It has an extensive and fairly good-value menu, with most of us taking advantage of a combination of light bites and sandwiches. I got an impressive portion of whitebait for a mere £3.50, and the fish finger sandwiches, which were actually proper fish goujons, also went down well. We considered ourselves decently fed in a town that seems short on pub food options. We were less impressed by a soundtrack that seemed tailored for a much younger age group than most of the customers, including Ariana Grande and what sounded like an entire album from Scouting for Girls.
On the bar were a selection of beers brewed at their own pilot brewery, including Masterpiece, St Modwen and a recreation of Charrington IPA, plus the almost inevitable Bass and Cotleigh Snowy. The Charrington IPA was very good, although distinctly more hoppy than I remember it in the South-East in the early 1980s. Those who had detoured to the Derby Inn eventually caught up with us here.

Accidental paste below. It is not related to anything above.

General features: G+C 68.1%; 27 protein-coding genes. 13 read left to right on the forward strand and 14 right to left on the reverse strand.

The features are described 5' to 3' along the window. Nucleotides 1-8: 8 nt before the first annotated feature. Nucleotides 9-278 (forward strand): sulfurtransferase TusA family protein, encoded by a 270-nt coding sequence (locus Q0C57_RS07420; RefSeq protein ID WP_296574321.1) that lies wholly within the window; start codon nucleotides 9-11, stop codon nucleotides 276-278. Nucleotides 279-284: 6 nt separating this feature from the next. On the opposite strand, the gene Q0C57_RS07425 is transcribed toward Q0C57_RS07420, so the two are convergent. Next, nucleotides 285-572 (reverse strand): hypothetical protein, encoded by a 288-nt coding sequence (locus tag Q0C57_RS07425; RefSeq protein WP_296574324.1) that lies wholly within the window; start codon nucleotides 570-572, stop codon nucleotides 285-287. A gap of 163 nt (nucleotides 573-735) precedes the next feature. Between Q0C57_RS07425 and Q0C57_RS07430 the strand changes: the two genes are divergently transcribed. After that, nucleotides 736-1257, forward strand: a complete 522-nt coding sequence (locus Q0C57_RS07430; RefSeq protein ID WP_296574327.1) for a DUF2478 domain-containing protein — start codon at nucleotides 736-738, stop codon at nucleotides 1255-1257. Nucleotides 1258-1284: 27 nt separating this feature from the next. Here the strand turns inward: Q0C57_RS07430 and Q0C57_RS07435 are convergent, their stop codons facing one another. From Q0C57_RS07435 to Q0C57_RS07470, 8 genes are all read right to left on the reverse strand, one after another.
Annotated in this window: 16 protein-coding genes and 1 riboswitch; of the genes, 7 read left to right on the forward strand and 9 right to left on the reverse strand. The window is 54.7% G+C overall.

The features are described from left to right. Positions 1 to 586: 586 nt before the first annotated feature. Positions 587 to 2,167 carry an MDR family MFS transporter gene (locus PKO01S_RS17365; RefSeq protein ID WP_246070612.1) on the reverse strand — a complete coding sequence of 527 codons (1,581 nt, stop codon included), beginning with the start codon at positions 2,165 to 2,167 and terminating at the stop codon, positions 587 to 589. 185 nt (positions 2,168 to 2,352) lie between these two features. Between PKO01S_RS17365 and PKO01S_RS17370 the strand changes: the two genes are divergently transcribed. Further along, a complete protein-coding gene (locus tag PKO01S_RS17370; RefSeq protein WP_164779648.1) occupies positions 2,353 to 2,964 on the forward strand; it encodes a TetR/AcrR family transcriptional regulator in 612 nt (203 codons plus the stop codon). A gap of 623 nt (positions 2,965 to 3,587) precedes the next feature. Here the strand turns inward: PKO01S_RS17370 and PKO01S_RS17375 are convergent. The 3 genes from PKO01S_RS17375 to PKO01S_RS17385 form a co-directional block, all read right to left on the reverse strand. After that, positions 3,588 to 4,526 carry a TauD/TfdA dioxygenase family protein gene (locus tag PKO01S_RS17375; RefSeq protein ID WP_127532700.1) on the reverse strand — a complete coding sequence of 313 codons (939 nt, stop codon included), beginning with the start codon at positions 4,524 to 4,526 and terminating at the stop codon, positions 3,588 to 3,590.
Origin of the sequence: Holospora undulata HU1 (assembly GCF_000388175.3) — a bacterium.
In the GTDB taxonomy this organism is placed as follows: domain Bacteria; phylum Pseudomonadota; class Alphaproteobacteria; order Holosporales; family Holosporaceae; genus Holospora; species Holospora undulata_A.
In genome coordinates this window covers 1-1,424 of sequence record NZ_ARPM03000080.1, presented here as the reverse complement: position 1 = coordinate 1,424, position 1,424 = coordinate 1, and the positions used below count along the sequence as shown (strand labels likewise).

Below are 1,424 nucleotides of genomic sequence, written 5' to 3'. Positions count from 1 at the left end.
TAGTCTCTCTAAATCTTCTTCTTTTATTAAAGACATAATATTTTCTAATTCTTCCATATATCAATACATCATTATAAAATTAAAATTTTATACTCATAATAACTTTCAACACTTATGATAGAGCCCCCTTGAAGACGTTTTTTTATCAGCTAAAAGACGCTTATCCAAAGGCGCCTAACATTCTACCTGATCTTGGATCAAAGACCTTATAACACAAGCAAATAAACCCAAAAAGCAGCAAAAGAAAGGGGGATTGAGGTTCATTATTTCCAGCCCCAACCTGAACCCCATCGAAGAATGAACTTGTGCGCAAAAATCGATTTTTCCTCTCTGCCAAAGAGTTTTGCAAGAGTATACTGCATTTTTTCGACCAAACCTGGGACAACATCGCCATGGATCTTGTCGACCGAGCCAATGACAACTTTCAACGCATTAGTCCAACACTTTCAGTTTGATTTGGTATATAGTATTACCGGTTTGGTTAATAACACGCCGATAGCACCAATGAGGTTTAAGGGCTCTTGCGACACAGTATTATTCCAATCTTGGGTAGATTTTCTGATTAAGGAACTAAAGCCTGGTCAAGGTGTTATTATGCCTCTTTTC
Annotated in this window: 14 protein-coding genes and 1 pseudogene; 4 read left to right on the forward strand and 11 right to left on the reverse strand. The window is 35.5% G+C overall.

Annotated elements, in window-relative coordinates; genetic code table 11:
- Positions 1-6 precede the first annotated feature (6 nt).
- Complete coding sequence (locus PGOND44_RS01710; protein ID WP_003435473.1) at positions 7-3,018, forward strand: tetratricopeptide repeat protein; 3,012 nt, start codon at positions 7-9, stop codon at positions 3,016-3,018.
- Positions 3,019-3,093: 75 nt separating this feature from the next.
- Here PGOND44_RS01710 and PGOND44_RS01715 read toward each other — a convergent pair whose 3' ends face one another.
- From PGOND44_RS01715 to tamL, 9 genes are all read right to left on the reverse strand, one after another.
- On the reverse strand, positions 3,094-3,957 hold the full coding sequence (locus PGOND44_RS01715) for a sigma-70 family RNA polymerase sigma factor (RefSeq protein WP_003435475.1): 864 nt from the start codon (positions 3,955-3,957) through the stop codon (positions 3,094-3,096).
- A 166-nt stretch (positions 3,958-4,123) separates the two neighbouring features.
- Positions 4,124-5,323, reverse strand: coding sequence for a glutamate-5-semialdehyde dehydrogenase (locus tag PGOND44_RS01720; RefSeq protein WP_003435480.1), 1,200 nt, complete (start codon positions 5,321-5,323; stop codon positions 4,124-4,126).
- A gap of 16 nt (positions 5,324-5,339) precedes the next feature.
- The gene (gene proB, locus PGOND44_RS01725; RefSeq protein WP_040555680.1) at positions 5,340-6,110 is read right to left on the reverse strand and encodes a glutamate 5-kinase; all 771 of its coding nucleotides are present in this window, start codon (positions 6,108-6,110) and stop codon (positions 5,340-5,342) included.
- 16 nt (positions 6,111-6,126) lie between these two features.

A fairly short walk down Horninglow Street brought us to the Burton Bridge Inn, just short of the Old Bridge across the Trent. This is the home of Burton Bridge Brewery, and is a three-storey Georgian building with the entrance down the passageway to the right. Inside it has a rambling and surprisingly spacious interior around the central bar, with a public bar and adjacent room at the front and an extensive lounge to the rear. The brewery is at the back, and we were told there is a skittle alley on the first floor. Friday afternoon in a wet-led pub is hardly going to be the busiest time of the week, but we were the only people in apart from one other customer who left shortly after we arrived. Hopefully we didn’t drive him away!
There was a wide range of their own beers, including Bridge Bitter, Golden Delicious, Hearty Ale, Porter, Old Expensive and their own take on Burton Ale. With fond memories of the original Ind Coope Burton Ale, I tried the Burton Bridge version, but unfortunately it was rather woody-tasting and past its best. The other beers that were sampled were better, but none were particularly outstanding. The brewery is apparently up for sale, which explains why they have been disposing of their small chain of pubs, including the Devonshire Arms which we had visited earlier.
(Thanks to Paul Bailey for the photo of the Burton Bridge Inn)